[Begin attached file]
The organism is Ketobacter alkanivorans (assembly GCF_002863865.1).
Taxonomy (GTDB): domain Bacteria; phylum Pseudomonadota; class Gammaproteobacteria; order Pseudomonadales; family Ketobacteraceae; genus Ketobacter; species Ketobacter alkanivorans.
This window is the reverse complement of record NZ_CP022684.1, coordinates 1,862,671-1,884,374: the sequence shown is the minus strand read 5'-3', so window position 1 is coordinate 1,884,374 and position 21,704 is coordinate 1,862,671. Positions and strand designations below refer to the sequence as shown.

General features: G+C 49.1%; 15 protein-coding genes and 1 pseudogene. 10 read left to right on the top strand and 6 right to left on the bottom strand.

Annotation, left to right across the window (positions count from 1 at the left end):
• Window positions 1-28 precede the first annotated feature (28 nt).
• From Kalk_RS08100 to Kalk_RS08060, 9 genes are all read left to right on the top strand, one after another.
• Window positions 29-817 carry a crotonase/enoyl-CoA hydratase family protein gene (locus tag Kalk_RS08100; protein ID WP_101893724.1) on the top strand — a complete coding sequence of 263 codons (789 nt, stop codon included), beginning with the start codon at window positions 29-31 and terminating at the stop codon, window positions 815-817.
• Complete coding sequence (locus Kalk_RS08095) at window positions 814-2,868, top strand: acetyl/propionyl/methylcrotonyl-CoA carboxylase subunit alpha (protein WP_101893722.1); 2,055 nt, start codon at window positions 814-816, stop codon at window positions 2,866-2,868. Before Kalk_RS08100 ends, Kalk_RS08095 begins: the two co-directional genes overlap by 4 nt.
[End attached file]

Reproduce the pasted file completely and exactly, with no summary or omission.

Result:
The organism is Ketobacter alkanivorans (assembly GCF_002863865.1).
Taxonomy (GTDB): domain Bacteria; phylum Pseudomonadota; class Gammaproteobacteria; order Pseudomonadales; family Ketobacteraceae; genus Ketobacter; species Ketobacter alkanivorans.
This window is the reverse complement of record NZ_CP022684.1, coordinates 1,862,671-1,884,374: the sequence shown is the minus strand read 5'-3', so window position 1 is coordinate 1,884,374 and position 21,704 is coordinate 1,862,671. Positions and strand designations below refer to the sequence as shown.

General features: G+C 49.1%; 15 protein-coding genes and 1 pseudogene. 10 read left to right on the top strand and 6 right to left on the bottom strand.

Annotation, left to right across the window (positions count from 1 at the left end):
• Window positions 1-28 precede the first annotated feature (28 nt).
• From Kalk_RS08100 to Kalk_RS08060, 9 genes are all read left to right on the top strand, one after another.
• Window positions 29-817 carry a crotonase/enoyl-CoA hydratase family protein gene (locus tag Kalk_RS08100; protein ID WP_101893724.1) on the top strand — a complete coding sequence of 263 codons (789 nt, stop codon included), beginning with the start codon at window positions 29-31 and terminating at the stop codon, window positions 815-817.
• Complete coding sequence (locus Kalk_RS08095) at window positions 814-2,868, top strand: acetyl/propionyl/methylcrotonyl-CoA carboxylase subunit alpha (protein WP_101893722.1); 2,055 nt, start codon at window positions 814-816, stop codon at window positions 2,866-2,868. Before Kalk_RS08100 ends, Kalk_RS08095 begins: the two co-directional genes overlap by 4 nt.